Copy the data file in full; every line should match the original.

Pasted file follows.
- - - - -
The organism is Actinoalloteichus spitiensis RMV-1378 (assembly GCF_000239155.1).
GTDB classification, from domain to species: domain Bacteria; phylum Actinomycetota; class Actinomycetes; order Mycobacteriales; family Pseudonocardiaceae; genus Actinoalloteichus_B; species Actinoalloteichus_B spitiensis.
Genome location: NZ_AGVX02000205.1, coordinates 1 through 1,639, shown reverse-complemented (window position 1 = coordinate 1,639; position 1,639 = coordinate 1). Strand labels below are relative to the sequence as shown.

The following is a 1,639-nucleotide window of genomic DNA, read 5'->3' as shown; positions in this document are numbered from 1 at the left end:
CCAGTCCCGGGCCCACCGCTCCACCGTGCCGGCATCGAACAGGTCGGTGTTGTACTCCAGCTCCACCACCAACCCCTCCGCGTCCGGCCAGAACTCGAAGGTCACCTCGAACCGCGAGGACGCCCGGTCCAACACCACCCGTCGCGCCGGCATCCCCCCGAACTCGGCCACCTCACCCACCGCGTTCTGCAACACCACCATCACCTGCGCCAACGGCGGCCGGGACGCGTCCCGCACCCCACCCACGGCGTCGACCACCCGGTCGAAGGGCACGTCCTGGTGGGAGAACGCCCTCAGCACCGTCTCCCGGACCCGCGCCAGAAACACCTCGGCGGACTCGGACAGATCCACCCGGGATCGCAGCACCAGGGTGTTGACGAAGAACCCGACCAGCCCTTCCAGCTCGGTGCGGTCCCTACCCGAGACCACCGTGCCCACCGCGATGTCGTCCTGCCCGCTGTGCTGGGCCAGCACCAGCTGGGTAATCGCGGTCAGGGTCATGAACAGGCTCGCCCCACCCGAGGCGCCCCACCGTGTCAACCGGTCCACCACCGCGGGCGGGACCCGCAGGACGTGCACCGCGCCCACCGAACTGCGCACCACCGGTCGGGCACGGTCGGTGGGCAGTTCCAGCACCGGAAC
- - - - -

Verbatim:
The organism is Actinoalloteichus spitiensis RMV-1378 (assembly GCF_000239155.1).
GTDB classification, from domain to species: domain Bacteria; phylum Actinomycetota; class Actinomycetes; order Mycobacteriales; family Pseudonocardiaceae; genus Actinoalloteichus_B; species Actinoalloteichus_B spitiensis.
Genome location: NZ_AGVX02000205.1, coordinates 1 through 1,639, shown reverse-complemented (window position 1 = coordinate 1,639; position 1,639 = coordinate 1). Strand labels below are relative to the sequence as shown.

The following is a 1,639-nucleotide window of genomic DNA, read 5'->3' as shown; positions in this document are numbered from 1 at the left end:
CCAGTCCCGGGCCCACCGCTCCACCGTGCCGGCATCGAACAGGTCGGTGTTGTACTCCAGCTCCACCACCAACCCCTCCGCGTCCGGCCAGAACTCGAAGGTCACCTCGAACCGCGAGGACGCCCGGTCCAACACCACCCGTCGCGCCGGCATCCCCCCGAACTCGGCCACCTCACCCACCGCGTTCTGCAACACCACCATCACCTGCGCCAACGGCGGCCGGGACGCGTCCCGCACCCCACCCACGGCGTCGACCACCCGGTCGAAGGGCACGTCCTGGTGGGAGAACGCCCTCAGCACCGTCTCCCGGACCCGCGCCAGAAACACCTCGGCGGACTCGGACAGATCCACCCGGGATCGCAGCACCAGGGTGTTGACGAAGAACCCGACCAGCCCTTCCAGCTCGGTGCGGTCCCTACCCGAGACCACCGTGCCCACCGCGATGTCGTCCTGCCCGCTGTGCTGGGCCAGCACCAGCTGGGTAATCGCGGTCAGGGTCATGAACAGGCTCGCCCCACCCGAGGCGCCCCACCGTGTCAACCGGTCCACCACCGCGGGCGGGACCCGCAGGACGTGCACCGCGCCCACCGAACTGCGCACCACCGGTCGGGCACGGTCGGTGGGCAGTTCCAGCACCGGAAC